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Energy and Global Climate Change in New England

Geothermal Energy

Photo of a power plant
Photo courtesy of the Department of Energy

The constant temperature of the Earth creates underground sources of heat, hot water and steam which become fuel to produce geothermal energy. People have used various forms of geothermal energy for hundreds of years; modern technology accesses these underground reservoirs, steam deposits and hot air by drilling, and then using the heat or hot water directly or using it to create power. Geothermal energy represents an enormous, underused power source that provides clean, renewable energy in virtually unlimited supply.

Geothermal energy can be broken into three major categories:

Power Generation: Geothermal power plants tap deep deposits of steam or water to drive turbines that produce electricity. Electricity derived from these types of geothermal resources are common in the western United States and Hawaii, but not in New England.

Direct Use: Direct use applications involve tapping hot water in a geothermal reservoir close to the surface for applications from space heating to melting ice and snow on sidewalks and parking lots. Similar to power plants, most of the geothermal resources for this application are located in the western United States and Hawaii.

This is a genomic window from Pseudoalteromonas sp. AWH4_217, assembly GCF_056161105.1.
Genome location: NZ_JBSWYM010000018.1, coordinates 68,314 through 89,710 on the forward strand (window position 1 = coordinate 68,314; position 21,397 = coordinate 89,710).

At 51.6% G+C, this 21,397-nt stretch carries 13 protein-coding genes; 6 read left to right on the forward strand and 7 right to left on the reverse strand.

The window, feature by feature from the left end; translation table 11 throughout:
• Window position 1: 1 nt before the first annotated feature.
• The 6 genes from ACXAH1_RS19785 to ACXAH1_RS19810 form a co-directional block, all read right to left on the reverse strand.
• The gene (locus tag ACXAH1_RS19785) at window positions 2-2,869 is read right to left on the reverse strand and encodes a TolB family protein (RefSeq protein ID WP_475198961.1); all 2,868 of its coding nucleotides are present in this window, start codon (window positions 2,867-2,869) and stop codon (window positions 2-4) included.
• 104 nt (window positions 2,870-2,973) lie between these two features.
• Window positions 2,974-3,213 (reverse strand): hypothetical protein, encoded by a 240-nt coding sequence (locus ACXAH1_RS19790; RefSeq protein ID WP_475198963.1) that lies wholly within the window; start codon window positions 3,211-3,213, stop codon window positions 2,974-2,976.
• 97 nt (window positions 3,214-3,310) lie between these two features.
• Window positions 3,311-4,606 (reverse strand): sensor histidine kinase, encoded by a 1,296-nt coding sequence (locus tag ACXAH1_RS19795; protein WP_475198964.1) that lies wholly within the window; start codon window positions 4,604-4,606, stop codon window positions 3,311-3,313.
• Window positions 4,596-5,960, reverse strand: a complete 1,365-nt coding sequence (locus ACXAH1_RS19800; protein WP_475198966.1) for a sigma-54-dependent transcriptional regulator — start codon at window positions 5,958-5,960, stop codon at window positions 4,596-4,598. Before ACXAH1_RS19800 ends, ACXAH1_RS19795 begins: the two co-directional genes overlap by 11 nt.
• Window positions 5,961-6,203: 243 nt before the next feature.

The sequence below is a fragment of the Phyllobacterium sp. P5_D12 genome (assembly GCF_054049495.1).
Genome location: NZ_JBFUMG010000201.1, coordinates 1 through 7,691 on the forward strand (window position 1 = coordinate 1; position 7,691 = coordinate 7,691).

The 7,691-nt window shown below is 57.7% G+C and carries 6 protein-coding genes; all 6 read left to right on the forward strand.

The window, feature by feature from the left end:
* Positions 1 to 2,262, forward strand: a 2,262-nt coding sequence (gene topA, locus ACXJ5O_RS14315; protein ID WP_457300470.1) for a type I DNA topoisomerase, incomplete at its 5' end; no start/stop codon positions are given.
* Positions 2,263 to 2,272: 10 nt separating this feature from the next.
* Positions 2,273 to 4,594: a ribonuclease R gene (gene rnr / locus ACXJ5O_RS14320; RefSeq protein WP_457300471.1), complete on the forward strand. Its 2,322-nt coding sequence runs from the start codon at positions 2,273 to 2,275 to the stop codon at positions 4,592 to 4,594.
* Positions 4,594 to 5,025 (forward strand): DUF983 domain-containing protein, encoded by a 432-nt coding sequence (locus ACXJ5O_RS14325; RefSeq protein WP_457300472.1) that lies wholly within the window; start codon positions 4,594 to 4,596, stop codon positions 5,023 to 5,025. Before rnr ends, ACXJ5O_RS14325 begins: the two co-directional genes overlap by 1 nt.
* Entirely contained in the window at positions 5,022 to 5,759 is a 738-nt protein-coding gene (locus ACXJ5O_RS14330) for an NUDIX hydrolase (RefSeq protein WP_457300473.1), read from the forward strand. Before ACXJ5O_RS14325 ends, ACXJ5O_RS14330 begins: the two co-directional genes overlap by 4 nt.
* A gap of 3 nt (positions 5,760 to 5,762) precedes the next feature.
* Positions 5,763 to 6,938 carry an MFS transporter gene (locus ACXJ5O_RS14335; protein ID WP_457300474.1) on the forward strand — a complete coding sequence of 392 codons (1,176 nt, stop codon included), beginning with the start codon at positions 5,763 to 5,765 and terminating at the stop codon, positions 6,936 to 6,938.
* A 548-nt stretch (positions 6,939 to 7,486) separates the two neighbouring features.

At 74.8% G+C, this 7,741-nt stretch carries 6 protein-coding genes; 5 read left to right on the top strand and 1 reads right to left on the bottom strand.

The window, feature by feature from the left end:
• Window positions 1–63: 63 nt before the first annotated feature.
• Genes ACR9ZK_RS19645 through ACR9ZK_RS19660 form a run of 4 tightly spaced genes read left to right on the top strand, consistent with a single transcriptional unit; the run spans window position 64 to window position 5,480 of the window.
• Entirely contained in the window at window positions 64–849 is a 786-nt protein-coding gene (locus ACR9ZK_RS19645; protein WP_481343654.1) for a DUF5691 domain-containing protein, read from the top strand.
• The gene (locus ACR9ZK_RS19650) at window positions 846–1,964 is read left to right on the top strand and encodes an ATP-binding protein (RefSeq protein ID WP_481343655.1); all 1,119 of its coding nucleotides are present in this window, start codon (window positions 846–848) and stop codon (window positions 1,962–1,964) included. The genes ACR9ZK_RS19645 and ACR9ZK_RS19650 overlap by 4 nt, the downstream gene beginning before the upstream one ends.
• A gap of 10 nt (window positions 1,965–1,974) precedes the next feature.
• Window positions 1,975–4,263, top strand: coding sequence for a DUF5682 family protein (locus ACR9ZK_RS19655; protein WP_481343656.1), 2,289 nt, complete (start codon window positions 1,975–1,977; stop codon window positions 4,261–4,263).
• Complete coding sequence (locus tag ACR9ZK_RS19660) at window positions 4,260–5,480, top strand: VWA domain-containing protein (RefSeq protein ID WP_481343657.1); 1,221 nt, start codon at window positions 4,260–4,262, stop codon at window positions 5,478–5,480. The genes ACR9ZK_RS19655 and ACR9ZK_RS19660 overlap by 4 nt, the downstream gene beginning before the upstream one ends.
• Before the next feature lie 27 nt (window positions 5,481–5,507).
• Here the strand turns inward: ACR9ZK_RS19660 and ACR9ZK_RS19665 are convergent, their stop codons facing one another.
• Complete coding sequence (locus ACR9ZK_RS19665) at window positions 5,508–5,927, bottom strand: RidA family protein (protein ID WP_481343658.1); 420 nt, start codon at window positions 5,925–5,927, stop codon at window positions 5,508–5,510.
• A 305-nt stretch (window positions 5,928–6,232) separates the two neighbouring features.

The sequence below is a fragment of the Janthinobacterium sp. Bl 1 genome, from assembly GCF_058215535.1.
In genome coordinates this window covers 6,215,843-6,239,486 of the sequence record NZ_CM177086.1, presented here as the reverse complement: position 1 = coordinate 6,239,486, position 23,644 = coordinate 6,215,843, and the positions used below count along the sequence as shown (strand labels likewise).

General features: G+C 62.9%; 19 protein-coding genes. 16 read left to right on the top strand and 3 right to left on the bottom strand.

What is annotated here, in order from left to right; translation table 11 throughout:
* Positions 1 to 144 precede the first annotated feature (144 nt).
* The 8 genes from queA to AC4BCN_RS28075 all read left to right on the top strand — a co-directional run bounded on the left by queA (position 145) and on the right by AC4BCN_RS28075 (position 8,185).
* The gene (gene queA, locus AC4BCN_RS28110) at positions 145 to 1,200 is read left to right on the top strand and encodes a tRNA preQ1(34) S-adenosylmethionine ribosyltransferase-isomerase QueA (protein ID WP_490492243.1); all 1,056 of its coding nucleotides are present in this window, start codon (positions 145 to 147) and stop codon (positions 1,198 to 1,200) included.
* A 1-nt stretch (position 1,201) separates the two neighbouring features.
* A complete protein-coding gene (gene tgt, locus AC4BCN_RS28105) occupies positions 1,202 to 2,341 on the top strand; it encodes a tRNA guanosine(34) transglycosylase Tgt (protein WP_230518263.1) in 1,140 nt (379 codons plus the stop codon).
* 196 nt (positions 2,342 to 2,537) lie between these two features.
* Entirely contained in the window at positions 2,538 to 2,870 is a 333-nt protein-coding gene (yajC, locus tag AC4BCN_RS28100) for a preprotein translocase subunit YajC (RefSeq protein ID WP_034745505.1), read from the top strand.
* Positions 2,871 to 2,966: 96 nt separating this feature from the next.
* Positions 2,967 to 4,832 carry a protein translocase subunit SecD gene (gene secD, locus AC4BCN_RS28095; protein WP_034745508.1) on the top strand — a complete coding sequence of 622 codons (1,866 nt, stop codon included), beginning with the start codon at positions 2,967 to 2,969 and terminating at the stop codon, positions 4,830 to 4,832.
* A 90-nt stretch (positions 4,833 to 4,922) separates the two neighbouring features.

Photo of a Residential GeoExchange System
Photo courtesy of GEOEXCHANGE.org
(Click on house for larger image.)

Ground Source Heating and Cooling: Ground source heating and cooling can be done almost anywhere in the United States using a geothermal heat pump, a highly efficient renewable energy technology that takes advantage of the constant temperature of the earth beneath the surface. The heat pump transfers heat stored in the Earth or in ground water into a building during the winter, and transfers it out of the building and back into the ground during the summer. In other words, the ground acts as a heat source in winter and a heat sink in summer. Applications of this technology are for space heating and cooling, and hot water.

Many residential and commercial organizations in New England operate with ground source heating and cooling systems, including Trinity Church and the Massachusetts Audubon Nature Center in Boston, MA, and the City Hall Annex in Cambridge, MA.

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